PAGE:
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China tightening internet controls

China's new communist leaders are increasing already tight controls on internet use and electronic publishing following a spate of embarrassing online reports about official abuses.

The measures suggest China's new leader, Xi Jinping, and others who took power in November share their predecessors' anxiety about the internet's potential to spread opposition to one-party rule and their insistence on controlling information despite promises of more economic reforms.

"They are still very paranoid about the potentially destabilising effect of the internet," said Willy Lam, a politics specialist at the Chinese University of Hong Kong. "They are on the point of losing a monopoly on information, but they are still very eager to control the dissemination of views."

This week, China's legislature took up a measure to require internet users to register their real names, a move that would curtail the web's status as a free-wheeling forum to complain, often anonymously, about corruption and official abuses. The legislature scheduled a news conference for Friday to discuss the measure, suggesting it was expected to be approved.

That comes amid reports Beijing might be disrupting use of software that allows web surfers to see sites abroad that are blocked by its extensive internet filters. At the same time, regulators have proposed rules that would bar foreign companies from distributing books, news, music and other material online in China.

Beijing promotes internet use for business and education but bans material deemed subversive or obscene and blocks access to foreign websites run by human rights and Tibet activists and some news outlets. Controls were tightened after social media played a role in protests that brought down governments in Egypt and Tunisia.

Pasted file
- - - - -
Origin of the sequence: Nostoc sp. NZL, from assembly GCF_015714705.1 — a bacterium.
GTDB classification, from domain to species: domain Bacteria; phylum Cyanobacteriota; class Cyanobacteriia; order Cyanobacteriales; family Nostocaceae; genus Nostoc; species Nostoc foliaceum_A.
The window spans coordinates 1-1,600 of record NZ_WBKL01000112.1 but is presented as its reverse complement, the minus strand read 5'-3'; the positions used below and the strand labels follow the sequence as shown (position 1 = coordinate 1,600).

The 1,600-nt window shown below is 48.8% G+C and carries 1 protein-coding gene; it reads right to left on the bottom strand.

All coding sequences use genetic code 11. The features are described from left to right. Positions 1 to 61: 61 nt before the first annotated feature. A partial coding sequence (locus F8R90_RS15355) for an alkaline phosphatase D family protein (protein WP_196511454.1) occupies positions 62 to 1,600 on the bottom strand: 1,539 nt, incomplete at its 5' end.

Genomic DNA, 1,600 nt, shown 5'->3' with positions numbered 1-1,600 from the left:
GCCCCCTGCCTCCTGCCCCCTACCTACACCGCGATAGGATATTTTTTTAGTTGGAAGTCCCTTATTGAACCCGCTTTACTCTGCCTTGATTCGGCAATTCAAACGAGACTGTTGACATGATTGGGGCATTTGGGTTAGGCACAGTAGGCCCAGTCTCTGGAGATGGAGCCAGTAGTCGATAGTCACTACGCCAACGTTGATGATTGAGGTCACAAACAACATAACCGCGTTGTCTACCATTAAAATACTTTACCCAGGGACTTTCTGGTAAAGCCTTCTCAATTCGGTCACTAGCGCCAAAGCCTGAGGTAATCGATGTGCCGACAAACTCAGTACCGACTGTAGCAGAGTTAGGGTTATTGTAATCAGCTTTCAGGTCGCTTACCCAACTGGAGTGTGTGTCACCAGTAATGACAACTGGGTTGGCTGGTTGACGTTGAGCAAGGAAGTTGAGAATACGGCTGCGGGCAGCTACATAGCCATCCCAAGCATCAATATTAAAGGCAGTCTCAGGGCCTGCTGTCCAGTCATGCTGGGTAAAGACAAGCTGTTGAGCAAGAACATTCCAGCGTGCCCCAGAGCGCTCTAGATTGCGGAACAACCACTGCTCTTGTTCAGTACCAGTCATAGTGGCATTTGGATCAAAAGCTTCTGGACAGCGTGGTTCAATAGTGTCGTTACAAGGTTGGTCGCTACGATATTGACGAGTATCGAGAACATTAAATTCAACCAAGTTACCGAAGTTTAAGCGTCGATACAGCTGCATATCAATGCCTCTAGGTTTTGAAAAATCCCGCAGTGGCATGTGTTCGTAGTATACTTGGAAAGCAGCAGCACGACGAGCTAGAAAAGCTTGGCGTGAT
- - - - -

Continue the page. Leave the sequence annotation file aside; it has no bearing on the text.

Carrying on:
Until recently, web surfers could post comments online or on microblog services without leaving their names.

That gave ordinary Chinese a unique opportunity to express themselves to a public audience in a society where newspapers, television and other media are state-controlled. The most popular microblog services say they have more than 300 million users and some users have millions of followers reading their comments.

The government says the latest internet regulation before the National People's Congress is aimed at protecting web surfers' personal information and cracking down on abuses such as junk e-mail. It would require users to report their real names to internet service and telecom providers.

Previous efforts to tighten controls have struggled with technical challenges in a country with more than 500 million internet users. Microblog operators such as Sina Corp and Tencent Ltd were ordered in late 2011 to confirm users' names but have yet to finish the daunting task.

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